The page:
Eco-Leadership, Complexity Science, and 21st Century Organizations: A Theoretical and Empirical Analysis


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Throughout the 20th century, the traditional approach to leadership was based on “machine metaphors and machine-like assumptions” (Allen et al, 1999, p. 67; Rost, 1997). Leadership was seen as derived from position, vested in an individual, top-down in nature, and “driven by power for the purpose of control” (Allen et al., 1999, p. 67). The leader and his or her actions were viewed as “more critical than those of any other member of the group” (Wielkiewicz, 2000, p. 335). Those individuals within an organization who were “most competent and loyal” were appointed to leadership positions and assumed responsibility for the organization’s overall success; they provided vision for the organization and direction to followers (Chemers, 1997, p. 11). The focus of leadership studies, then, became to make these individuals better leaders, and, indeed, “much of empirical research on leadership focuses on predicting outcomes that reside at the individual level of analysis” (DeChurch et al., 2010, p. 1069).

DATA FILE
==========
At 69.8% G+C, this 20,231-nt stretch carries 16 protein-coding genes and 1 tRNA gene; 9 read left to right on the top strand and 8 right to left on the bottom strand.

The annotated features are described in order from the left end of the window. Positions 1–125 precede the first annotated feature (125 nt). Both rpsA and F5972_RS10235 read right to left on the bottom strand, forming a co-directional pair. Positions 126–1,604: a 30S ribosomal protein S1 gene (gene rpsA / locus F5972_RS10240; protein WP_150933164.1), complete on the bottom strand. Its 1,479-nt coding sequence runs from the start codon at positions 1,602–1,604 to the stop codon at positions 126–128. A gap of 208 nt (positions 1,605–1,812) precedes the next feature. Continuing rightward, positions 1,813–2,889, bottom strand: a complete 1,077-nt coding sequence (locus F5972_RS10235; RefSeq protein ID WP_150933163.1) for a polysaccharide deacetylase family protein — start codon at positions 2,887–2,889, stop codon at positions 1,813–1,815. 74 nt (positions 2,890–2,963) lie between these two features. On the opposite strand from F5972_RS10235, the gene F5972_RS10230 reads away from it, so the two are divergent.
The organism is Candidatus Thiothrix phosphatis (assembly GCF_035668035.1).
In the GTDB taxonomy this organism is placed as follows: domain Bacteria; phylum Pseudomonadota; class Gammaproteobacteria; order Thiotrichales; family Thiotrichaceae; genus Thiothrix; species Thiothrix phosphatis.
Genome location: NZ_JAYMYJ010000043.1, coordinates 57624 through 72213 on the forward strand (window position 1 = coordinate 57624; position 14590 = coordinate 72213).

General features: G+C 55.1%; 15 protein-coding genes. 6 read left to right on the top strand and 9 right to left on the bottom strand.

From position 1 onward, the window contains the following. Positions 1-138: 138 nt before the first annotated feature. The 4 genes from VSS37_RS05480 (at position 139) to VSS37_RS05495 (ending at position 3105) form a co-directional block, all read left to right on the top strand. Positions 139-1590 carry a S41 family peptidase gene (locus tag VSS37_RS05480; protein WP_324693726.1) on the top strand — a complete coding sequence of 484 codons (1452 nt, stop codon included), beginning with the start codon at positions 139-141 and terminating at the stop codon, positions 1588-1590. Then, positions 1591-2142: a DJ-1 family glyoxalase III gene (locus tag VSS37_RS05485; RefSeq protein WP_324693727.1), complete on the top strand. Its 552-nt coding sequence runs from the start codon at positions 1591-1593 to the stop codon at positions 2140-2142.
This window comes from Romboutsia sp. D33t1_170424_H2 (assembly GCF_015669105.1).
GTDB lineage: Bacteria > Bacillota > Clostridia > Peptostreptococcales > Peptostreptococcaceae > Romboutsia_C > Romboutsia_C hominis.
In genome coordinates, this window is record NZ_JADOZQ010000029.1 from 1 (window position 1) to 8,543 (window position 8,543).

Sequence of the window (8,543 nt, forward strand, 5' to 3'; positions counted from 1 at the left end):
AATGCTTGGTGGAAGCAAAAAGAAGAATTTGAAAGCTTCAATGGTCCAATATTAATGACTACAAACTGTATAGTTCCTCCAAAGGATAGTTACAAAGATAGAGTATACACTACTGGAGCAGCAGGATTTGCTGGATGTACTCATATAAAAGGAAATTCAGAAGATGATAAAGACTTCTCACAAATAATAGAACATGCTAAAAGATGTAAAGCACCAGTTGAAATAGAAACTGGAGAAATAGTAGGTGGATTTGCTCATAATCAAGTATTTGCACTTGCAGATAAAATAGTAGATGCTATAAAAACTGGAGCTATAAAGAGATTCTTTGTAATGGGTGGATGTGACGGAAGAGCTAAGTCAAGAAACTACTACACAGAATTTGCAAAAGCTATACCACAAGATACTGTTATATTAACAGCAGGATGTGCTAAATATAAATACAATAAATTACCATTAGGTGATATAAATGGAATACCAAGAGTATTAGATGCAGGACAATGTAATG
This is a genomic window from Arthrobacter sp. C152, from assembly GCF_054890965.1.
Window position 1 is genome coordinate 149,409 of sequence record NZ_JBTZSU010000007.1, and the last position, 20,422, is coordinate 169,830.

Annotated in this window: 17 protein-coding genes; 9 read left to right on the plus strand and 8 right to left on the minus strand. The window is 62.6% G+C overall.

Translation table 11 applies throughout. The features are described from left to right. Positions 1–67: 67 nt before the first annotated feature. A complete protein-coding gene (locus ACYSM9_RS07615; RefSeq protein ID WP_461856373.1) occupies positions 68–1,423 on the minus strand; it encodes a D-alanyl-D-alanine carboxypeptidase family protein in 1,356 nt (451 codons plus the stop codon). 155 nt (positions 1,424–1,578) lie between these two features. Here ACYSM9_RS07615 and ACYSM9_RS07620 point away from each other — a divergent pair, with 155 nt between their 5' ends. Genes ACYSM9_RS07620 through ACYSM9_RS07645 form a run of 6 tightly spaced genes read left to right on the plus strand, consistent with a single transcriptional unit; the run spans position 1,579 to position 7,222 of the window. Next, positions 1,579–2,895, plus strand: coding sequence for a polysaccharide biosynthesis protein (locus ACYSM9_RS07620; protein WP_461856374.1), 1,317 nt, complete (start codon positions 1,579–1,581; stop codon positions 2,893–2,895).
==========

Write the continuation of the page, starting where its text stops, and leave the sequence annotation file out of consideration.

Community viability, Climate Change, Natural Resources, and Environment, Community engagement